I may not know what that something was in Yamazaki’s dances, but I can tell you a few things about it. In July 13, 1987, it was violent, aggressive, a flirtation with danger and with the edges of control. It began abruptly: Asahara, in a loose-fitting white suit, stormed in wielding a bulbous yellow baseball bat—plastic, hollow, so that when he slashed into the six or seven boxes scattered about the space, a flinch-inducing “boom” resounded throughout the room. His blows were cold, decisive, the flimsiness of the materials contrasting with the purposeful execution of every swipe. Seated on the floor in the front row, a mother embraced her confused child, but you didn’t have to be four-years-old to crave some comfort, some reassurance, during this senseless yet eerily measured tirade.
That eeriness was only heightened by Yamazaki’s presence; throughout all of this, he sat in a chair against the back wall, a silent, motionless witness. And then, suddenly he was on his feet (where was my mind in that moment when he went from sitting to standing?), his own dangerous object in hand—a silver butcher knife, glinting in the soft light. Whereas Asahara had seemed completely in control of his blunt weapon, Yamazaki appeared to be under the feverish spell of his sharp one. It danced in the air before him—a mad, slashing, jittery blur of a dance—coming millimeters from his flesh and the fabric of his billowing brown shirt, always just on the verge of slipping from his grasp.
Who or what was in control of Asahara when, lying on the floor at the front of the space, he somehow flopped his way to the back—a kind of involuntary spasming, propelled as if by a yanking or shuddering force outside himself—then stood up, ran to his starting position (this choice was his own), and did it all again? And were we meant to cede our own desire for control—to stop holding on so tightly to our hopes or fears of what would happen next—when the two men laid down their instruments and just danced, devouring the space in calm, sweeping unison? And did they mean to startle us out of that calm, thrust us back into the precarious world of the knife and the bat, when they flung their bodies up against the back wall with one final, conclusive thud?
Whereas July 13 plunged us into its turbulence, IRUKA, a solo for Yamazaki that came first on the program, established a gentler flow, a current that we could ride at our own pace—a meditation both for him and us. At times, I felt as though I was inside the serpentine patterns, the pulsating, flickering rhythms of his movement with him; at others, I watched from a definitive remove.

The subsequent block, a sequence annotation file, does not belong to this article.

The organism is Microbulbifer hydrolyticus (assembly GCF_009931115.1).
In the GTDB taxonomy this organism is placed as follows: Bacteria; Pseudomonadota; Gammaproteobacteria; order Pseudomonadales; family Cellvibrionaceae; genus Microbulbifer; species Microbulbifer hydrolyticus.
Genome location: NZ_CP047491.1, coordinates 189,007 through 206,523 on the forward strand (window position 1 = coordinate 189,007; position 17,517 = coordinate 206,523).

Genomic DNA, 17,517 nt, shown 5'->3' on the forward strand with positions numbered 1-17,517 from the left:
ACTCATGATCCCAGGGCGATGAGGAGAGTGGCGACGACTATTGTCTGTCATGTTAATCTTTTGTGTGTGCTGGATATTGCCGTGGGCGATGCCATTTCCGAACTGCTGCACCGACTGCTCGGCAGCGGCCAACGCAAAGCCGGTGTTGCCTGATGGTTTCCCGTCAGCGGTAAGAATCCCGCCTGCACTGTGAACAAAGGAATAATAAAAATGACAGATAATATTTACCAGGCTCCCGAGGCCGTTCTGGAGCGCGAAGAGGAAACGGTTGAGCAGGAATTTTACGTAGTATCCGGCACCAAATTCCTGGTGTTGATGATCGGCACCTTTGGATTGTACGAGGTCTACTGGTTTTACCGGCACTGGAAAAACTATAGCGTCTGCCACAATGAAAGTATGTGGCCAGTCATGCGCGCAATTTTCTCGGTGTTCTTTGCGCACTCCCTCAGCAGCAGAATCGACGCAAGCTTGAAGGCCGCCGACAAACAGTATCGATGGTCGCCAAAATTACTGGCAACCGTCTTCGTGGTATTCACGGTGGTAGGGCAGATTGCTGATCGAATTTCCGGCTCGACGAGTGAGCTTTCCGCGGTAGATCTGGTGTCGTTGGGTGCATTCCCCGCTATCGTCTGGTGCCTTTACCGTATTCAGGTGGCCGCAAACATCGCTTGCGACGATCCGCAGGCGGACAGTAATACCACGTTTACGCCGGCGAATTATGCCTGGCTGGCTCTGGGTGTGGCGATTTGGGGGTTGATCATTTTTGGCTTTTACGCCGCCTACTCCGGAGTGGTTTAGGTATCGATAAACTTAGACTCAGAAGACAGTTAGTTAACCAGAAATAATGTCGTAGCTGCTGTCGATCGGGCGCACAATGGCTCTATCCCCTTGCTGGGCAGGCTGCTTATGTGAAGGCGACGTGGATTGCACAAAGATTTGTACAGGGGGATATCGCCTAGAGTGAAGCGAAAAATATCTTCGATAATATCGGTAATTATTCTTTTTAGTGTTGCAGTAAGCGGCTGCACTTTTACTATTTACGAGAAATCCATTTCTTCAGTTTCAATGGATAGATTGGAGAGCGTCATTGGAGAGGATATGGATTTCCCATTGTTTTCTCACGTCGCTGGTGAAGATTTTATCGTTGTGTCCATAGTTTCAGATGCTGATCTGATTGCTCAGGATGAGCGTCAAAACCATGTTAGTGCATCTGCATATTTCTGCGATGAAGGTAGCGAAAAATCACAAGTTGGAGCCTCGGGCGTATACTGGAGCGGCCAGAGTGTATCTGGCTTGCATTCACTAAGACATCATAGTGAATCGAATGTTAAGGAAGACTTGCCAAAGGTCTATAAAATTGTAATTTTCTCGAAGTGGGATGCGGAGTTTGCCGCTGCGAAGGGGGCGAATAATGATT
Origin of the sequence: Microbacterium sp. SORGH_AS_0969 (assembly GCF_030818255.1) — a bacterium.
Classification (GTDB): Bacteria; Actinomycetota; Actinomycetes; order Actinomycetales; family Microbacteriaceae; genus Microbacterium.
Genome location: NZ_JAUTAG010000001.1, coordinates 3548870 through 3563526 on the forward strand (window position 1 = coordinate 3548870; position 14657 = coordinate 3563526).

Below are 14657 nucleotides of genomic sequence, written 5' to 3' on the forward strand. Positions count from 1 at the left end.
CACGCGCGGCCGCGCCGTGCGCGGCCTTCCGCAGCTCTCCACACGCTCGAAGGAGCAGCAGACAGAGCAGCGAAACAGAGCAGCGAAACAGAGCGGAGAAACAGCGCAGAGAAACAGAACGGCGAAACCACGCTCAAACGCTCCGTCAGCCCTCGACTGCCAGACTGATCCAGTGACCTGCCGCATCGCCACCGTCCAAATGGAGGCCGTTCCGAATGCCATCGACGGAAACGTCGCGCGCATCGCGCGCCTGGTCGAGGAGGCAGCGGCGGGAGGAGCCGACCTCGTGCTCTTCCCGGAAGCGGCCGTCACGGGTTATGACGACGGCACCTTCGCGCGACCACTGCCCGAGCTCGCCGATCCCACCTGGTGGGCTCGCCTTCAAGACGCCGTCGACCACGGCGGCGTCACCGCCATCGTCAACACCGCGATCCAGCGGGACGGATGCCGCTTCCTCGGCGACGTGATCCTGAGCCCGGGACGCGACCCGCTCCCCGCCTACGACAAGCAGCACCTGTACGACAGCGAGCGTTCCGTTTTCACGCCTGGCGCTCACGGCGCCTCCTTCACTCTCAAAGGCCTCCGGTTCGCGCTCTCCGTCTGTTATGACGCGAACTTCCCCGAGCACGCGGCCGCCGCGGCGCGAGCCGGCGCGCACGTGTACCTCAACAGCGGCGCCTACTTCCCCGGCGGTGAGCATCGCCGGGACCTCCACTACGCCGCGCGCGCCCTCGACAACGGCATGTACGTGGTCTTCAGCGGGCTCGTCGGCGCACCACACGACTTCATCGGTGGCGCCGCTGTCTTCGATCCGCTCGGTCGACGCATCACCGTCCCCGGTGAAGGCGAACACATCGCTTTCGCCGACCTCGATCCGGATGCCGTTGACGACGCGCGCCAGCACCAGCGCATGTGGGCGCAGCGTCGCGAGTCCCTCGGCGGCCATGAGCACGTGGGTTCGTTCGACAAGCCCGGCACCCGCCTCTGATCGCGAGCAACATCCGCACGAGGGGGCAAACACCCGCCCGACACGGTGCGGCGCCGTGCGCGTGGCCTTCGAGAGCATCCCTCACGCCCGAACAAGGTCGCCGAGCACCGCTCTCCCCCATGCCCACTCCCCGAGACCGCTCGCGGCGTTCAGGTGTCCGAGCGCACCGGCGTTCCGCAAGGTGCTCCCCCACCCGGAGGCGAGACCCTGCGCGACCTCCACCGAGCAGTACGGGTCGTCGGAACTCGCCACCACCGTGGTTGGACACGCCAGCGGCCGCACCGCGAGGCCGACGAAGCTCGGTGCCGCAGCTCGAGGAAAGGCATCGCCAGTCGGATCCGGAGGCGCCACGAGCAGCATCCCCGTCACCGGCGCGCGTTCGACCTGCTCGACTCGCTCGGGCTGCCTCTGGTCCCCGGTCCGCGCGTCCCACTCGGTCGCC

Yamazaki is a riveting performer. Even the subtlest gestures or adjustments of his skeletal alignment—and they can be almost imperceptible—seem to spring from deep reserves of physical wisdom. With a penetrating, inward concentration, he shifted between states of subdued contemplation and heated fury, as if uncovering different facets of himself. Perhaps he was trapped somewhere in-between them, trying to find a way out. Within his compact frame, opposing qualities coexisted in uncanny harmony. A rigid shuffling motion carried him across the ground, at once weighed-down and weightless. Crouching deeply, almost seated on the floor, he was at once firmly rooted and expansive, free, as he sculpted the space in front of him with fluid, weaving arms.
Short-lived swells of music—now classical, now trance-like, now a strange, melodic pop song of sorts—came and went. Whatever he was looking for, he couldn’t seem to find it. At the end, dripping sweat, he lowered himself to the ground, one leg extended forward, the other folded underneath him, facing two windows that looked out over dusk in the Catskill Mountains, but gazing out of neither.
SIOBHAN BURKE is a writer and dancer based in Brooklyn. She contributes regularly to the New York Times and Dance Magazine.